The answer to the question posed above depends, of course, on how you view success, so, shall we think about that for a moment? I’m a professional writer (meaning I work at this job full-time and more), so, what spells success for me? All would probably say getting my work published, and I would say it too, though today there is kind of a wavy line around that definition of success. Why? Because it is incredibly easy for writers to self-publish in many forms today. So, does having a 99 cent e-book you self-published give you a feeling of success? Yes? No?
See what I mean about how we view success for ourselves? And, by extension, how we view success for others–in other words, do we aspire to what they have achieved? Are we, perhaps, jealous of their “success?” This type of evaluation applies in any any aspect of life and to any profession. (In other words: not only “Does that author sell more books and get more awards than I do?” but, “Does the guy with the hot dog wagon in the next block sell more dogs than I do and, if so, why?” OR, “Are that broker’s clients gaining more than mine?”)
One of the things I stress when speaking about or teaching aspects of the writing profession is that a most important first step is knowing ourselves, how we view success, and how diligently we are willing to work for it. How do we picture ourselves as authors? If your creative self simply wants to get words out of your head and on paper or a computer screen, then your definition of success is easy. Finish a poem, an essay, an article, or a book to your satisfaction, and you have succeeded!
But then–who’s going to read your beautiful words? I don’t think any writer can help going one step further by yearning for readers. If you enter the path toward acquiring multiple readers, are you first willing to have a competent editor read your work and make suggestions for improvements and corrections? (Does this horrify you? “It’s perfect NOW?” Ooops!)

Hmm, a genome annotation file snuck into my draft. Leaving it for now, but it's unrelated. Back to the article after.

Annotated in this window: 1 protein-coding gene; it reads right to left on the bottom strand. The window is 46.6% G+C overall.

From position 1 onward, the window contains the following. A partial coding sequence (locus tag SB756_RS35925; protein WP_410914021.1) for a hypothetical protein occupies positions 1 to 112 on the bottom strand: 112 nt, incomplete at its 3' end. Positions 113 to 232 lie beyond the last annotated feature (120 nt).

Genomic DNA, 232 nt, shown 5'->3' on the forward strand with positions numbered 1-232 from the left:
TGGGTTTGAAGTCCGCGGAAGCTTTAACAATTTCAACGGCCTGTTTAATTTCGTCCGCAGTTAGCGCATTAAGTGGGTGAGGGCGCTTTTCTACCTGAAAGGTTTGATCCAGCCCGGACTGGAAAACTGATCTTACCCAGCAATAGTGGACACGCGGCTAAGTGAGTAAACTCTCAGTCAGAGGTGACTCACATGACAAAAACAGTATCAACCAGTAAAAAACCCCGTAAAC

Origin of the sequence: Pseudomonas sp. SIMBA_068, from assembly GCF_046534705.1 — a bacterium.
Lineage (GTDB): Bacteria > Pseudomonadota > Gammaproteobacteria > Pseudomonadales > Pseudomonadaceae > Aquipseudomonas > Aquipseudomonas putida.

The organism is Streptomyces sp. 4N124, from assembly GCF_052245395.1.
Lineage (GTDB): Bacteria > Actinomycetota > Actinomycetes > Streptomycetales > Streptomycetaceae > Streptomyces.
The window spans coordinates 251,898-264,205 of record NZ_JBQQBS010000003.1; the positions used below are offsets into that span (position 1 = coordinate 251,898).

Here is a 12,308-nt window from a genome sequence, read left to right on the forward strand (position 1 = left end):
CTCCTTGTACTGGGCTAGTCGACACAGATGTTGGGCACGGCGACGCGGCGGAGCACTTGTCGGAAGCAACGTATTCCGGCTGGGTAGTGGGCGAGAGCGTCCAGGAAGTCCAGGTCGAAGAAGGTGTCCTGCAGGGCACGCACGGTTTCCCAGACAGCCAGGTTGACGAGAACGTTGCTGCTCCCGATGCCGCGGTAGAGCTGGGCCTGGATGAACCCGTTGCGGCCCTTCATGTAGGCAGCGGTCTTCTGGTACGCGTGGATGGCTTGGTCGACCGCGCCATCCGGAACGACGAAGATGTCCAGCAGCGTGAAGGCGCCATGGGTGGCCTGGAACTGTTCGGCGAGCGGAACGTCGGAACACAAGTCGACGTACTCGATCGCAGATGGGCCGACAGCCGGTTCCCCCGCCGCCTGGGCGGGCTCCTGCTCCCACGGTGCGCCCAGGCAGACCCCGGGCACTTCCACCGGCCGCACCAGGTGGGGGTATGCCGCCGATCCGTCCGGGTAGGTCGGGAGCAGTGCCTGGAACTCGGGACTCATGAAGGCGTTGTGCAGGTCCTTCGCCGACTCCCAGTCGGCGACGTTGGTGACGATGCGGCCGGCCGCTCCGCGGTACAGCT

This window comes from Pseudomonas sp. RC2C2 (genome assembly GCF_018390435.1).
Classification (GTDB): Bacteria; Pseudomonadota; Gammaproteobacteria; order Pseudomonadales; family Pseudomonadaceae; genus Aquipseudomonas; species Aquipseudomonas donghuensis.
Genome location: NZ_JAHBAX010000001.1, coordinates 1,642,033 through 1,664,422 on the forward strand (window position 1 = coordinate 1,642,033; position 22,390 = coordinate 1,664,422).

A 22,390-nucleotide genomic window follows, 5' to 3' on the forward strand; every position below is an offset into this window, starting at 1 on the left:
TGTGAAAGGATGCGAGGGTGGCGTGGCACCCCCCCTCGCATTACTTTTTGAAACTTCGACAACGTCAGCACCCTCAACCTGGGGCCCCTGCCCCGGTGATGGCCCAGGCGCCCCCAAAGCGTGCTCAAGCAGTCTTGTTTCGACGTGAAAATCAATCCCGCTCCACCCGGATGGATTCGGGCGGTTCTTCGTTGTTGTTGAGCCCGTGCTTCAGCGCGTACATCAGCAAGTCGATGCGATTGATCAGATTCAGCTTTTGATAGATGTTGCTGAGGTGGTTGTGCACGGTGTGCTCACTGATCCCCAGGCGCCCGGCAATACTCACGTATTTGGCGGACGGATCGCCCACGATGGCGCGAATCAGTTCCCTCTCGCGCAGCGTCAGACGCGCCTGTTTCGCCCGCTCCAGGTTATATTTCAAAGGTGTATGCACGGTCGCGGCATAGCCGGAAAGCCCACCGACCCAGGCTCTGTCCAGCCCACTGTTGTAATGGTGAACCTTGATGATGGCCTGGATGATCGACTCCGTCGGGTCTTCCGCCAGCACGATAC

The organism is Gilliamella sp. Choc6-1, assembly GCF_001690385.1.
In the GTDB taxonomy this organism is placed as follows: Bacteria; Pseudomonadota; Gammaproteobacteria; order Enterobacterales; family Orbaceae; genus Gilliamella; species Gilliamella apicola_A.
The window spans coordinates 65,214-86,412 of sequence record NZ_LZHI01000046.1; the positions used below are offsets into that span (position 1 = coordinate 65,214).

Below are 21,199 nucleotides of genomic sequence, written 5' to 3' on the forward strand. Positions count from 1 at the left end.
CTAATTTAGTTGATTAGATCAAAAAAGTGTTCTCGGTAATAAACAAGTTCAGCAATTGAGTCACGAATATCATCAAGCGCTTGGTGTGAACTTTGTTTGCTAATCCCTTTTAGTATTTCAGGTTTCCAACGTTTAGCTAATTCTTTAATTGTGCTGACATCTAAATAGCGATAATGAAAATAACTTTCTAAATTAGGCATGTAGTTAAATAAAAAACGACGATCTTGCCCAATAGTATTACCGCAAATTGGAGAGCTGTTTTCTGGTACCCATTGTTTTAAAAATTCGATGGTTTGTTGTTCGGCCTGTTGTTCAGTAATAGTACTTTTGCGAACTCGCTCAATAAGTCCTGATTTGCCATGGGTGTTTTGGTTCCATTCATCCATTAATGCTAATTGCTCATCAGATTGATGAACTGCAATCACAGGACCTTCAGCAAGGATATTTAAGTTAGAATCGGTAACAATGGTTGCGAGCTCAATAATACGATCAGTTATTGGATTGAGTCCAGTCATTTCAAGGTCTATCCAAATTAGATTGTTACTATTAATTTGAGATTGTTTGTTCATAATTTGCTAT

Are you familiar with all the possible avenues to publishing–from Random House to an Internet-attached computer in Granny’s second bedroom? Do you understand the probabilities, complications, and necessary steps to achieve any type of publication? Yes, it can be a long learning curve, just as learning any profession demands. Are you ready for that?
Many writers are still startled today when they learn–whether they aspire to Random House or GrannyPubCo, or something in between–that much of the promotion work for their product (the written piece) is going to be in their job description, and much of that will be on the Internet. (Ugh, records to keep, media contacts to be made, Internet intricacies to understand, and on and on.) How to start? Are you ready for this?
Do you like people? Are you comfortable reaching out, helping others, commenting (positively) on their work, going to events where people in your profession gather, listening, asking questions? Months and years of such up front activity reaps huge benefits. Life itself gives us the opportunities in many cases. Can you look back and see how your own activities in the past can work for you today? Do you see how moving among the human throng over past years can now be seen as steps toward success in your profession? From today forward we must begin (or continue) noticing others, their successes and problems. We will reach out, touch them in some way. That’s a huge step toward success, I believe. What do you think?
More on SUCCESS next week. See you back here then. Radine